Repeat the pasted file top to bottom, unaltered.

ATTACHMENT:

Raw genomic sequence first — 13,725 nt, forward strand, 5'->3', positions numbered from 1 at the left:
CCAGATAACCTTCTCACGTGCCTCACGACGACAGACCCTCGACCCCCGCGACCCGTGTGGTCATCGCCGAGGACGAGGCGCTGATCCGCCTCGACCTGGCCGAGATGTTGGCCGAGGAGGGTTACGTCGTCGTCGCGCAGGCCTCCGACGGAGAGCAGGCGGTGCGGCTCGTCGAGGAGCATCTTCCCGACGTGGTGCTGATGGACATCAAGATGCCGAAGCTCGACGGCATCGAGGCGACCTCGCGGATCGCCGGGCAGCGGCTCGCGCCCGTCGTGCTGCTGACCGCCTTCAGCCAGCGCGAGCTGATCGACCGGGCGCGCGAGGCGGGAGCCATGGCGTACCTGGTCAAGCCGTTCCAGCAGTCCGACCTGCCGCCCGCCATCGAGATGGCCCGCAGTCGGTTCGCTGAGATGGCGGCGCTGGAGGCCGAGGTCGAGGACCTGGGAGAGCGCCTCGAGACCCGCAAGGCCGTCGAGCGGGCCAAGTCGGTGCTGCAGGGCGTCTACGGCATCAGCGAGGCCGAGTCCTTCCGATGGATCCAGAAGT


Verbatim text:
Raw genomic sequence first — 13,725 nt, forward strand, 5'->3', positions numbered from 1 at the left:
CCAGATAACCTTCTCACGTGCCTCACGACGACAGACCCTCGACCCCCGCGACCCGTGTGGTCATCGCCGAGGACGAGGCGCTGATCCGCCTCGACCTGGCCGAGATGTTGGCCGAGGAGGGTTACGTCGTCGTCGCGCAGGCCTCCGACGGAGAGCAGGCGGTGCGGCTCGTCGAGGAGCATCTTCCCGACGTGGTGCTGATGGACATCAAGATGCCGAAGCTCGACGGCATCGAGGCGACCTCGCGGATCGCCGGGCAGCGGCTCGCGCCCGTCGTGCTGCTGACCGCCTTCAGCCAGCGCGAGCTGATCGACCGGGCGCGCGAGGCGGGAGCCATGGCGTACCTGGTCAAGCCGTTCCAGCAGTCCGACCTGCCGCCCGCCATCGAGATGGCCCGCAGTCGGTTCGCTGAGATGGCGGCGCTGGAGGCCGAGGTCGAGGACCTGGGAGAGCGCCTCGAGACCCGCAAGGCCGTCGAGCGGGCCAAGTCGGTGCTGCAGGGCGTCTACGGCATCAGCGAGGCCGAGTCCTTCCGATGGATCCAGAAGT